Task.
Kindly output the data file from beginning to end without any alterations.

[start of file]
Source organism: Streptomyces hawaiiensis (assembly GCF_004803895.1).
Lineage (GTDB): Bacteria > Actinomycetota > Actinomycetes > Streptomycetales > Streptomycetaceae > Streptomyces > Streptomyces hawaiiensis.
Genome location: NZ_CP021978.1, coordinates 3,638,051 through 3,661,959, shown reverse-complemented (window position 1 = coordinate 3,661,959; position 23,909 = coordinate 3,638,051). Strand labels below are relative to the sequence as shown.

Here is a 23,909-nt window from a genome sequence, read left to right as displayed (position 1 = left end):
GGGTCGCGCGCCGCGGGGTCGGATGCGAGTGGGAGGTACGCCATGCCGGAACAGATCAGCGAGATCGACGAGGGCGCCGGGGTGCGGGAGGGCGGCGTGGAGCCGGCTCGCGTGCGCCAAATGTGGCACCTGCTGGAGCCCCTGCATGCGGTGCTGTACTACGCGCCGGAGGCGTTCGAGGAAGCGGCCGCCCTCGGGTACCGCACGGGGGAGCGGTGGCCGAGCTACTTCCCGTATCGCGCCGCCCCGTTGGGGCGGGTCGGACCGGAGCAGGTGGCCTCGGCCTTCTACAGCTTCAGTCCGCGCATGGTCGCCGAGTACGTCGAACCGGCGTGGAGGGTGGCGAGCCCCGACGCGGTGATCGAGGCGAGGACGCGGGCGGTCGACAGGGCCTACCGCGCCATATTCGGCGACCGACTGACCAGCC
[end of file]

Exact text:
Source organism: Streptomyces hawaiiensis (assembly GCF_004803895.1).
Lineage (GTDB): Bacteria > Actinomycetota > Actinomycetes > Streptomycetales > Streptomycetaceae > Streptomyces > Streptomyces hawaiiensis.
Genome location: NZ_CP021978.1, coordinates 3,638,051 through 3,661,959, shown reverse-complemented (window position 1 = coordinate 3,661,959; position 23,909 = coordinate 3,638,051). Strand labels below are relative to the sequence as shown.

Here is a 23,909-nt window from a genome sequence, read left to right as displayed (position 1 = left end):
GGGTCGCGCGCCGCGGGGTCGGATGCGAGTGGGAGGTACGCCATGCCGGAACAGATCAGCGAGATCGACGAGGGCGCCGGGGTGCGGGAGGGCGGCGTGGAGCCGGCTCGCGTGCGCCAAATGTGGCACCTGCTGGAGCCCCTGCATGCGGTGCTGTACTACGCGCCGGAGGCGTTCGAGGAAGCGGCCGCCCTCGGGTACCGCACGGGGGAGCGGTGGCCGAGCTACTTCCCGTATCGCGCCGCCCCGTTGGGGCGGGTCGGACCGGAGCAGGTGGCCTCGGCCTTCTACAGCTTCAGTCCGCGCATGGTCGCCGAGTACGTCGAACCGGCGTGGAGGGTGGCGAGCCCCGACGCGGTGATCGAGGCGAGGACGCGGGCGGTCGACAGGGCCTACCGCGCCATATTCGGCGACCGACTGACCAGCC